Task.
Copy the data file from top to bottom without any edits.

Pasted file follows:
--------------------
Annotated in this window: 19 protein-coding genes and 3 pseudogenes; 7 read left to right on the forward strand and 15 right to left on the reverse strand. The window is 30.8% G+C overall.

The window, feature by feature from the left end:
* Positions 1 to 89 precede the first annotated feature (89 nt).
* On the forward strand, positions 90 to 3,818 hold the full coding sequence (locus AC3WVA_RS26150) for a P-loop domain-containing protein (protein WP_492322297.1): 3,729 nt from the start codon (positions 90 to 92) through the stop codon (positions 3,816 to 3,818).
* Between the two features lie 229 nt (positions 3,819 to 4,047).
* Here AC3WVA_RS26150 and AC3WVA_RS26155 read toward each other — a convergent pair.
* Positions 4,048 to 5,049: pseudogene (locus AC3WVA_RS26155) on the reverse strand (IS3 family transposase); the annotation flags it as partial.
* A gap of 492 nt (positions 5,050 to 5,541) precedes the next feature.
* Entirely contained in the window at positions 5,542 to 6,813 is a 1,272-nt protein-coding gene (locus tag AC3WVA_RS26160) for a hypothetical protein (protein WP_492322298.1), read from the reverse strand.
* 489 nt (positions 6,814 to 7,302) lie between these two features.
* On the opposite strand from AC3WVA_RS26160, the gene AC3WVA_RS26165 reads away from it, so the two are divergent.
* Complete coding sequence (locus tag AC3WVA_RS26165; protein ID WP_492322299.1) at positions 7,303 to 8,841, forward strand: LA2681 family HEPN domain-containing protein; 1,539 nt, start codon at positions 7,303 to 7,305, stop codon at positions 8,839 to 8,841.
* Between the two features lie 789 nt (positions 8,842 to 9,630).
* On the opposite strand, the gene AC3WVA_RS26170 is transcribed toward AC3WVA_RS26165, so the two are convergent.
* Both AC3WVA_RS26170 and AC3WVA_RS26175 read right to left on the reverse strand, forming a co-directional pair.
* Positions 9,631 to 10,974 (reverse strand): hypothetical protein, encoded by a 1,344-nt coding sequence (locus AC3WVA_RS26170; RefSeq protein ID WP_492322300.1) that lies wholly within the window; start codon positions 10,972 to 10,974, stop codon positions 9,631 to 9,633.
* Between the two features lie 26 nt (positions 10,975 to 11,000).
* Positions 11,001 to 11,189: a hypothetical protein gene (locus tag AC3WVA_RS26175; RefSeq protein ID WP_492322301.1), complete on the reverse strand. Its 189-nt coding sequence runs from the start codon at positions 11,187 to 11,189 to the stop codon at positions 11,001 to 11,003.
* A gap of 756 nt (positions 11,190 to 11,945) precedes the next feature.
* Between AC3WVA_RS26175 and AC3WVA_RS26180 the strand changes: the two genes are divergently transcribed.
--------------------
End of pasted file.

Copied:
Annotated in this window: 19 protein-coding genes and 3 pseudogenes; 7 read left to right on the forward strand and 15 right to left on the reverse strand. The window is 30.8% G+C overall.

The window, feature by feature from the left end:
* Positions 1 to 89 precede the first annotated feature (89 nt).
* On the forward strand, positions 90 to 3,818 hold the full coding sequence (locus AC3WVA_RS26150) for a P-loop domain-containing protein (protein WP_492322297.1): 3,729 nt from the start codon (positions 90 to 92) through the stop codon (positions 3,816 to 3,818).
* Between the two features lie 229 nt (positions 3,819 to 4,047).
* Here AC3WVA_RS26150 and AC3WVA_RS26155 read toward each other — a convergent pair.
* Positions 4,048 to 5,049: pseudogene (locus AC3WVA_RS26155) on the reverse strand (IS3 family transposase); the annotation flags it as partial.
* A gap of 492 nt (positions 5,050 to 5,541) precedes the next feature.
* Entirely contained in the window at positions 5,542 to 6,813 is a 1,272-nt protein-coding gene (locus tag AC3WVA_RS26160) for a hypothetical protein (protein WP_492322298.1), read from the reverse strand.
* 489 nt (positions 6,814 to 7,302) lie between these two features.
* On the opposite strand from AC3WVA_RS26160, the gene AC3WVA_RS26165 reads away from it, so the two are divergent.
* Complete coding sequence (locus tag AC3WVA_RS26165; protein ID WP_492322299.1) at positions 7,303 to 8,841, forward strand: LA2681 family HEPN domain-containing protein; 1,539 nt, start codon at positions 7,303 to 7,305, stop codon at positions 8,839 to 8,841.
* Between the two features lie 789 nt (positions 8,842 to 9,630).
* On the opposite strand, the gene AC3WVA_RS26170 is transcribed toward AC3WVA_RS26165, so the two are convergent.
* Both AC3WVA_RS26170 and AC3WVA_RS26175 read right to left on the reverse strand, forming a co-directional pair.
* Positions 9,631 to 10,974 (reverse strand): hypothetical protein, encoded by a 1,344-nt coding sequence (locus AC3WVA_RS26170; RefSeq protein ID WP_492322300.1) that lies wholly within the window; start codon positions 10,972 to 10,974, stop codon positions 9,631 to 9,633.
* Between the two features lie 26 nt (positions 10,975 to 11,000).
* Positions 11,001 to 11,189: a hypothetical protein gene (locus tag AC3WVA_RS26175; RefSeq protein ID WP_492322301.1), complete on the reverse strand. Its 189-nt coding sequence runs from the start codon at positions 11,187 to 11,189 to the stop codon at positions 11,001 to 11,003.
* A gap of 756 nt (positions 11,190 to 11,945) precedes the next feature.
* Between AC3WVA_RS26175 and AC3WVA_RS26180 the strand changes: the two genes are divergently transcribed.